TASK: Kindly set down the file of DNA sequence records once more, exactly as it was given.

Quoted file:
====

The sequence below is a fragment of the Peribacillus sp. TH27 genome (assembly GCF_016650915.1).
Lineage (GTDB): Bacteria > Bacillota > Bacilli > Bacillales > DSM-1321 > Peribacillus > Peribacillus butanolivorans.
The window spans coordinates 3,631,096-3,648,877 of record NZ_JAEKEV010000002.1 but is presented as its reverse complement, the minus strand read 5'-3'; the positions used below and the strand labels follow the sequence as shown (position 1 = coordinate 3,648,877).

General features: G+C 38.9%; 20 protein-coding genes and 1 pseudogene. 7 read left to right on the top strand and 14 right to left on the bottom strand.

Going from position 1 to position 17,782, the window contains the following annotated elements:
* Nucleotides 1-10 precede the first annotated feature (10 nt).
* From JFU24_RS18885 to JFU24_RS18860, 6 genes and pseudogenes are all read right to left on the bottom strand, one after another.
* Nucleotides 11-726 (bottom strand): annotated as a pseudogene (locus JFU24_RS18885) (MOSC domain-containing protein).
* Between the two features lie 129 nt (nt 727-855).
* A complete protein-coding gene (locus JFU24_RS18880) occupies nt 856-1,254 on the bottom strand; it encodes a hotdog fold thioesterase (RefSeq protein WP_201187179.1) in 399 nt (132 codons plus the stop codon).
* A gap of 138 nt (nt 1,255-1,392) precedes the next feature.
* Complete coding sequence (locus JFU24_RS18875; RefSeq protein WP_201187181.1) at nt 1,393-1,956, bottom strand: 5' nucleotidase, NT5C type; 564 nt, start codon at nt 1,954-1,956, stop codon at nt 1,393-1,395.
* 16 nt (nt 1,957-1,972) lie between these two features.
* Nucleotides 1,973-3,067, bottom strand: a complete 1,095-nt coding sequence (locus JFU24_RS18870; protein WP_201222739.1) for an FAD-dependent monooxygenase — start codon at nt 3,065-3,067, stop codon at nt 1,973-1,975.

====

The sequence below is a fragment of the Peribacillus sp. TH27 genome (assembly GCF_016650915.1).
Lineage (GTDB): Bacteria > Bacillota > Bacilli > Bacillales > DSM-1321 > Peribacillus > Peribacillus butanolivorans.
The window spans coordinates 3,631,096-3,648,877 of record NZ_JAEKEV010000002.1 but is presented as its reverse complement, the minus strand read 5'-3'; the positions used below and the strand labels follow the sequence as shown (position 1 = coordinate 3,648,877).

General features: G+C 38.9%; 20 protein-coding genes and 1 pseudogene. 7 read left to right on the top strand and 14 right to left on the bottom strand.

Going from position 1 to position 17,782, the window contains the following annotated elements:
* Nucleotides 1-10 precede the first annotated feature (10 nt).
* From JFU24_RS18885 to JFU24_RS18860, 6 genes and pseudogenes are all read right to left on the bottom strand, one after another.
* Nucleotides 11-726 (bottom strand): annotated as a pseudogene (locus JFU24_RS18885) (MOSC domain-containing protein).
* Between the two features lie 129 nt (nt 727-855).
* A complete protein-coding gene (locus JFU24_RS18880) occupies nt 856-1,254 on the bottom strand; it encodes a hotdog fold thioesterase (RefSeq protein WP_201187179.1) in 399 nt (132 codons plus the stop codon).
* A gap of 138 nt (nt 1,255-1,392) precedes the next feature.
* Complete coding sequence (locus JFU24_RS18875; RefSeq protein WP_201187181.1) at nt 1,393-1,956, bottom strand: 5' nucleotidase, NT5C type; 564 nt, start codon at nt 1,954-1,956, stop codon at nt 1,393-1,395.
* 16 nt (nt 1,957-1,972) lie between these two features.
* Nucleotides 1,973-3,067, bottom strand: a complete 1,095-nt coding sequence (locus JFU24_RS18870; protein WP_201222739.1) for an FAD-dependent monooxygenase — start codon at nt 3,065-3,067, stop codon at nt 1,973-1,975.